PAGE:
Comment by Erich
2010-08-08 14:58:17

Any brand should do as long as it’s HEAVY whipping cream. Be sure not to fill the jar up completely or it won’t give it enough room to wack itself back and forth withing the jar to create the cream and then finally the butter.

Comment by locNESS monster
2010-08-07 06:32:46

hey thabks will try it! p.s whats the best brand to use???

Comment by huh?
2011-05-31 23:29:18

is the link to the article about making goat butter broken for anyone else?

it keeps redirecting me back to this article.

Comment by brynn
2011-11-22 18:26:35

This is NOT working!! I’ve been shaking forever! I even tried getting fresher cream – to no avail! What am I doing wrong? I followed the directions exactly!

Comment by diane
2011-12-25 11:33:02

I’m making biscuits today and wasn’t able to get buttermilk, so I made my own! Loved this method. It was very easy (although my arms are tired!). It took longer than I thought to go from whipped cream to butter, but it seems like once it got to the breaking point, the water released all at once. The bonus was that I was able to use the resulting butter in the recipe too!

I think I may do this with my Girl Scout troop as a fun exercise. Maybe we’ll bake some bread then make our own butter…

PS. I used 8oz of heavy cream (organic) in a pint sized jar.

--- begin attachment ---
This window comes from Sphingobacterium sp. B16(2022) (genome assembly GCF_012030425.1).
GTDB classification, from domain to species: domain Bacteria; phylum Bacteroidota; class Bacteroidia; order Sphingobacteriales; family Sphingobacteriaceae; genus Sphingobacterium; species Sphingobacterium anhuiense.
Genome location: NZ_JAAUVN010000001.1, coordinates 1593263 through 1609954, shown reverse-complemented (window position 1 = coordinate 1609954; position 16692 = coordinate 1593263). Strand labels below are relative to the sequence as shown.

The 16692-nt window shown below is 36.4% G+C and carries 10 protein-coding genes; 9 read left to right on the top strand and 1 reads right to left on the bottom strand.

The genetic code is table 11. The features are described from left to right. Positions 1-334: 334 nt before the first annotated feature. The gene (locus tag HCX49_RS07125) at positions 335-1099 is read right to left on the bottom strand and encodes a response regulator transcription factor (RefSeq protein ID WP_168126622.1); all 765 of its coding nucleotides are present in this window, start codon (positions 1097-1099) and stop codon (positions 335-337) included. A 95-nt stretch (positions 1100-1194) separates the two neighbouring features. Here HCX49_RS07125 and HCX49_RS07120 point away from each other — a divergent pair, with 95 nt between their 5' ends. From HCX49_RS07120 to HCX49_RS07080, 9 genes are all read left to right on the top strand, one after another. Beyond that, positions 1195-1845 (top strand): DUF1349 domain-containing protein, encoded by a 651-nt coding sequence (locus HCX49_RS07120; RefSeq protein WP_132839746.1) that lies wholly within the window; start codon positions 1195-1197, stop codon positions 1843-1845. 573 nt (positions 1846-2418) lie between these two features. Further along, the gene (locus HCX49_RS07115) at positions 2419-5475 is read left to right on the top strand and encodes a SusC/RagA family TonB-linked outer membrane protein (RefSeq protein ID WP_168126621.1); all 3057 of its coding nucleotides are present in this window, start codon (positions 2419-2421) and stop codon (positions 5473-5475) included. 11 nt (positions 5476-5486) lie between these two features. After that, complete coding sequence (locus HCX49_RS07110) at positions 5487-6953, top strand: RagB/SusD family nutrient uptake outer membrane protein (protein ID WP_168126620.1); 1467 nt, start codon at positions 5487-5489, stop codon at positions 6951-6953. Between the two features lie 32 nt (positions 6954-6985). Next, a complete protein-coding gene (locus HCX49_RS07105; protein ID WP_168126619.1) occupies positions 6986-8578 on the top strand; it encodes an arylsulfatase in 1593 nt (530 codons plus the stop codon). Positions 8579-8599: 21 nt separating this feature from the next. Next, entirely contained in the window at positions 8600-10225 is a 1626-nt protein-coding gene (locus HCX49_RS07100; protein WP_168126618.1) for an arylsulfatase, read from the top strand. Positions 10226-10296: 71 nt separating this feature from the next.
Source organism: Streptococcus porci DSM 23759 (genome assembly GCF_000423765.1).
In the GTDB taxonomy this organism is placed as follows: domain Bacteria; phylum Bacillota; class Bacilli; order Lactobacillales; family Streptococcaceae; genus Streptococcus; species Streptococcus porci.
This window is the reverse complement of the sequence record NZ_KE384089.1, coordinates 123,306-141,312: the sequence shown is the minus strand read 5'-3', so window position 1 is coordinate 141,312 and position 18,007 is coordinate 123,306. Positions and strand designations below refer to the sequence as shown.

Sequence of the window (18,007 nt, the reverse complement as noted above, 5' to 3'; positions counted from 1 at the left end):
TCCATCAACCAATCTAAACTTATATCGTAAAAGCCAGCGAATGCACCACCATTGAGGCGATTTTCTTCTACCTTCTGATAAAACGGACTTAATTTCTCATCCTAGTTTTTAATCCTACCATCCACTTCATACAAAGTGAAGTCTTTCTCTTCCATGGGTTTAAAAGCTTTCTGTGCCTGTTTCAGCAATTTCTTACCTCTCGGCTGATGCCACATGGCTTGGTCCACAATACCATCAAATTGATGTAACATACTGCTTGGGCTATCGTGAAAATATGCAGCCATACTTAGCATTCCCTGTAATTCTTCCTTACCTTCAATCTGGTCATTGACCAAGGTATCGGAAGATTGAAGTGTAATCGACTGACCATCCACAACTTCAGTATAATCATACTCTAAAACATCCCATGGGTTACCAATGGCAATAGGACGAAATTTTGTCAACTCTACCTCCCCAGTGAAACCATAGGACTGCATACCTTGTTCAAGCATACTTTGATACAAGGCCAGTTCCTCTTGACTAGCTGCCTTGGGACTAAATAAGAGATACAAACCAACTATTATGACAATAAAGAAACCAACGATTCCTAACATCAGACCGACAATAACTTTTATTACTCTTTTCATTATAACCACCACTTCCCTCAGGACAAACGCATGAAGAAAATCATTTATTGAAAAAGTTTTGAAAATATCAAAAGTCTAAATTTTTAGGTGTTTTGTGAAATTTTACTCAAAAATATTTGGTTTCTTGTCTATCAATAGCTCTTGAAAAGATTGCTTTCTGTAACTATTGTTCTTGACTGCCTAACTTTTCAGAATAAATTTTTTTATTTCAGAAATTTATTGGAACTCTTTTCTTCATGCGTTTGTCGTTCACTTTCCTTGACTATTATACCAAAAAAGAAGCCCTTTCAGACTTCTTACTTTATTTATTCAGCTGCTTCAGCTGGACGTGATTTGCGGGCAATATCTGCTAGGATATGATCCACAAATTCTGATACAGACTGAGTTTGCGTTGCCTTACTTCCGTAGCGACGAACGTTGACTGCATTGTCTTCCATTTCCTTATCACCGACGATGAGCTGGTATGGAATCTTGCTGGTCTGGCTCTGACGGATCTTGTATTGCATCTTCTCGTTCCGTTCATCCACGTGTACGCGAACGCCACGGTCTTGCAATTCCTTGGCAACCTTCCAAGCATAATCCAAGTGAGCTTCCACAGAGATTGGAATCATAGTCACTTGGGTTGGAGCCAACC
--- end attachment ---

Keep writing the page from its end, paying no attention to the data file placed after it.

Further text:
Comment by Tactical Intelligence
2011-12-28 11:58:53

THanks for the comments Diane. I’m sure the Girl Scouts will love this.

Comment by Bunnie Girl
2012-01-29 16:44:13

Yippee! This city gurl is now a hand churned butter makin’ country gurl! Woo Hoo! Ok so I have to confess I was nearly calling you everything in the book…because when I took the lid off of my jar all that was there was whipped cream. I thought how is this thick nirvana going to let go of the jar to turn into anything else. I set the cold whipped cream in a jar down, in defeat, for a rest, just so happened to be near the stove top. Where the radiant heat was emanating…picked it back up and began to practice once again calling you names…when…all of a sudden…whack whack whomp. Get out! I couldn’t believe it. It really worked! So…I am so sorry for thinking I was too gullible once again to do something some faceless post told me to do on the internet…and I am SOOO sorry for trying to come up with names to call you…and well, I am just so sorry I doubted you! We had lobster tail with “home SHOOK” butter. I did add some sea salt to the rich creamy YELLOW butter. Thanks so much! You made our meal spectacular! (I don’t buy butter or margarine.) Who has lobster without butta? Well, from here on out I will always be able to make a pat or two. Thanks!